Watson et al. [15] published in 2004 the short-term outcomes of a multicenter, prospective, double-blind RCT: 112 GERD patients were randomized to anterior 90° LPF (60 patients) or LTF with division of the short gastric vessels (52 patients). Patients with esophageal motility disorders were excluded from the study. Clinical outcomes in terms of dysphagia, heartburn and overall satisfaction were measured using multiple clinical grading systems at 1, 3, and 6 months postoperatively. Esophageal manometry, 24-h pH monitoring, and upper endoscopy were performed 3–4 months after surgery. No significant differences were observed in terms of early postoperative morbidity and length of postoperative stay. At 6 months, dysphagia and flatulence were more frequently experienced by patients undergoing LTF. LES pressure, acid exposure and endoscopic findings were similar at 3–4 months after both procedures. The incidence of heartburn assessed by yes/no questions was similar in the two groups at 1 and 3 months, while it was significantly higher after LPF at 6 months (19 % vs. 4 %, p = 0.03). Overall satisfaction was higher after LPF. Based on these data, the authors concluded that anterior 90° LPF provides effective reflux control, and it is followed by less dysphagia and gas-related symptoms than LTF. The 12-month follow-up of clinical outcome based on analog scales showed that patients after LPF were less likely to experience dysphagia than patients treated with LTF, while no differences were observed at 5 years. A reduced incidence of heartburn was reported after LTF compared to LPF at 12 months and 5 years. Overall satisfaction was similar in both groups of patients over time. [16]

Spencer et al. [17] published in 2006 the short-term results of a RCT that compared 40 patients undergoing anterior 90° LPF and 39 patients treated with LTF without division of the short gastric vessels. Patients with severe esophageal motility that contraindicated a LTF were excluded from the study. At 1-year follow-up, LTF was associated with higher rates of dysphagia, while no differences were reported for the assessment of heartburn by the visual analogue scale. However, 24-h pH monitoring showed a significantly lower percentage time with pH less than four in the LTF group. At manometry, postoperative LES resting pressure was similar in the two groups, while LES residual relaxation pressure was significantly higher after LTF. Seventy-four patients were available for analysis of clinical outcome using standardized questionnaires at 5 years [18]. The authors found that the incidence of dysphagia and bloating was higher after LTF when measured by an analogue score. There were no significant differences in terms of heartburn control and overall satisfaction, although PPIs were more frequently used after LPF (29.7 % vs. 8.1 %). However, manometry and pH monitoring were not performed.

Broeders et al. [19] combined raw data sets from these 2 RCTs, and used the original data to determine the clinical outcomes at 5 years follow-up. Data were available from a subset of 90 patients undergoing LPF and 82 patients treated with LTF. Heartburn scores were significantly higher after LPF, and the use of PPIs was more common. In this group of patients, however, dysphagia and gas-related symptoms were less frequent. Overall satisfaction with the surgical outcomes was similar. No differences were observed in terms of endoscopic dilatations performed for dysphagia (2 % vs. 6 %, p = 0.202), and the number of reoperations (10 % vs. 4.9 %, p = 0.212). In particular, the most frequent indication for reoperation was recurrent reflux in the LPF group, and dysphagia in the LTF group.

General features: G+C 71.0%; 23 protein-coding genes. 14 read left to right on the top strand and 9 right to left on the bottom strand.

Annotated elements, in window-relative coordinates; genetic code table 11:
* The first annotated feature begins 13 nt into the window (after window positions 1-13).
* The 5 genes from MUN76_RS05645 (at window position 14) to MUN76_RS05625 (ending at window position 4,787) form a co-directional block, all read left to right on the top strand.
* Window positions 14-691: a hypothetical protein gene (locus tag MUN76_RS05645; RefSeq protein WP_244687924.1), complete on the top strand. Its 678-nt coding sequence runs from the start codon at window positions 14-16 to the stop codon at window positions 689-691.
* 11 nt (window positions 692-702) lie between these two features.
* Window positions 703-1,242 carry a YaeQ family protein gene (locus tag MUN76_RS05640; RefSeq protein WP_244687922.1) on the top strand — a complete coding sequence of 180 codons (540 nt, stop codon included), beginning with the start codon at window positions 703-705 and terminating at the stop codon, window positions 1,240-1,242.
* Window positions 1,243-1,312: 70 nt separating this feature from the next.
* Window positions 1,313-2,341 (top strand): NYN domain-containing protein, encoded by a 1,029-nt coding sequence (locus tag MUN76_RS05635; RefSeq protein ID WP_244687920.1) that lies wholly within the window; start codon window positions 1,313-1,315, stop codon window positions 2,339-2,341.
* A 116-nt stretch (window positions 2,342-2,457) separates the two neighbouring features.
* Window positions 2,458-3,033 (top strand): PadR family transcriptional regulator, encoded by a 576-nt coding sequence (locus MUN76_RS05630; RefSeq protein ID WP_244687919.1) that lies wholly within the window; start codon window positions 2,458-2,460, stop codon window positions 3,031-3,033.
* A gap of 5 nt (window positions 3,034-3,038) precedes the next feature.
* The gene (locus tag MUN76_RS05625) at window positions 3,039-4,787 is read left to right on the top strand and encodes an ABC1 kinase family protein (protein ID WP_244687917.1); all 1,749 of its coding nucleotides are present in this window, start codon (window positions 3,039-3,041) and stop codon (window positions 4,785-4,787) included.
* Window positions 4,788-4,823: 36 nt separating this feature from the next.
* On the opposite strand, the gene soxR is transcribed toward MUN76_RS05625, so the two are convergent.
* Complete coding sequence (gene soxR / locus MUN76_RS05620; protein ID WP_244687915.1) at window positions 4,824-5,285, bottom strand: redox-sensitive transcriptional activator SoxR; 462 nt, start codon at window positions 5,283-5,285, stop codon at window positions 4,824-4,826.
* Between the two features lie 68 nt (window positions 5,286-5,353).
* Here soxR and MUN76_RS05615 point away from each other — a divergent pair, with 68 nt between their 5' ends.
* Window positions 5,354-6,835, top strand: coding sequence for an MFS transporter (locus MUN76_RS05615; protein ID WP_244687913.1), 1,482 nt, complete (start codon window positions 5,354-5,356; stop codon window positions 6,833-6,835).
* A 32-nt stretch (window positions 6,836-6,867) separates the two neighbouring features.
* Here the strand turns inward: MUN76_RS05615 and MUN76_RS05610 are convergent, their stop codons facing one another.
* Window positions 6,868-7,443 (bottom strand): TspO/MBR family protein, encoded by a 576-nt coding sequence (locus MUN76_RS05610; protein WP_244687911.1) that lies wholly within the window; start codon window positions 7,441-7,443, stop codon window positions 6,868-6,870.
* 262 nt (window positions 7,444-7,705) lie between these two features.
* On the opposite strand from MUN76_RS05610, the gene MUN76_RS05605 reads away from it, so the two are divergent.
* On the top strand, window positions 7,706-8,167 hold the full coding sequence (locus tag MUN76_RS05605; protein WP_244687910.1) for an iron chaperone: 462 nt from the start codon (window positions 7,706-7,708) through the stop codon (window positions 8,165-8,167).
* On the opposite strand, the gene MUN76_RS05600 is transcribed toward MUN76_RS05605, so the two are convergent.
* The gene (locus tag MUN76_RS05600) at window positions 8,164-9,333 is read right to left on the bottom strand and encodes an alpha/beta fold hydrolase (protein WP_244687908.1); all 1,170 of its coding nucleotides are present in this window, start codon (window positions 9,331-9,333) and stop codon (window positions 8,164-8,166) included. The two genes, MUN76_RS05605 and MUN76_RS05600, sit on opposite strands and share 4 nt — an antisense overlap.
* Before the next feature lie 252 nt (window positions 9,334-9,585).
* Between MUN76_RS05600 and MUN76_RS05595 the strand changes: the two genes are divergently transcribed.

Summary


Both 180° and 90° anterior LPF are associated with less postoperative dysphagia than LTF at 5 year follow-up. However, at 10 years after surgery, the outcome following anterior 180° LPF and LTF are not significantly different [12]. At 5 years, the incidence of reflux symptoms (i.e. heartburn) and use of PPIs after anterior 180° LPF and LTF were similar, but higher after 90° anterior LPF than LTF. Recurrent reflux is the most common indication for surgical revision of an anterior LPF, while persistent dysphagia is the leading cause for reoperation after LTF. However, the overall number of surgical revisions is not significantly different comparing LPF and LTF. Overall patient satisfaction rating is similar after both subtypes of anterior LPF and LTF.

However, these results should be interpreted with caution. Indeed, most RCTs included small number of patients, did not perform 24-h pH monitoring to evaluate the incidence of reflux at long-term follow-up, and used symptom control and use of PPIs as a marker of surgical outcome. Many studies have in fact shown that when ambulatory 24-h pH monitoring is performed to test patients with recurrent heartburn, pathological reflux is present in less than 40 % of cases [2730]. On the other hand, long-term studies have shown a less effective control of gastroesophageal reflux with a LPF rather than a LTF. [1, 8, 9] Recurrence of gastroesophageal reflux confirmed by pH monitoring at 5 years is reported in more than 50 % of patients after LPF. [1, 8, 9] Based on these data, we feel that a LTF is the procedure of choice for the treatment of GERD in patients with normal esophageal motility.


Posterior vs. LTF


Laparoscopic posterior fundoplication has been proposed as an alternative to LTF to reduce the incidence of postoperative dysphagia and gas-related symptoms in GERD patients with normal esophageal peristalsis. Several large RCTs have been published, but the results of these studies did not show significant differences and did not permit definitive conclusion (Table 36.2). Broeders et al. [7] recently published a systematic review and meta-analysis of RCTs that compared LTF to Toupet (posterior partial) for GERD, aiming to establish the best surgical procedure of choice according to the highest level of evidence. They identified 7 RCTs comparing 404 LTF patients and 388 Toupet patients [3137]. The methodological quality of the included RCTs ranged from poor to excellent, with a median Jadad score of 2 (range, 1–5). Follow-up ranged between 12 (4 RCTs) and 60 months (1 RCT). LTF was associated with a significantly higher prevalence of dysphagia, inability to belch and gas bloating after surgery, more endoscopic dilatations and more surgical reoperations. No differences were observed for recurrent pathological acid exposure, esophagitis, reflux symptoms, and overall patient satisfaction.
Dec 30, 2016 | Posted by in CARDIOLOGY | Comments Off on Partial Versus Total Fundoplication for GERD in Patients with Normal Esophageal Motility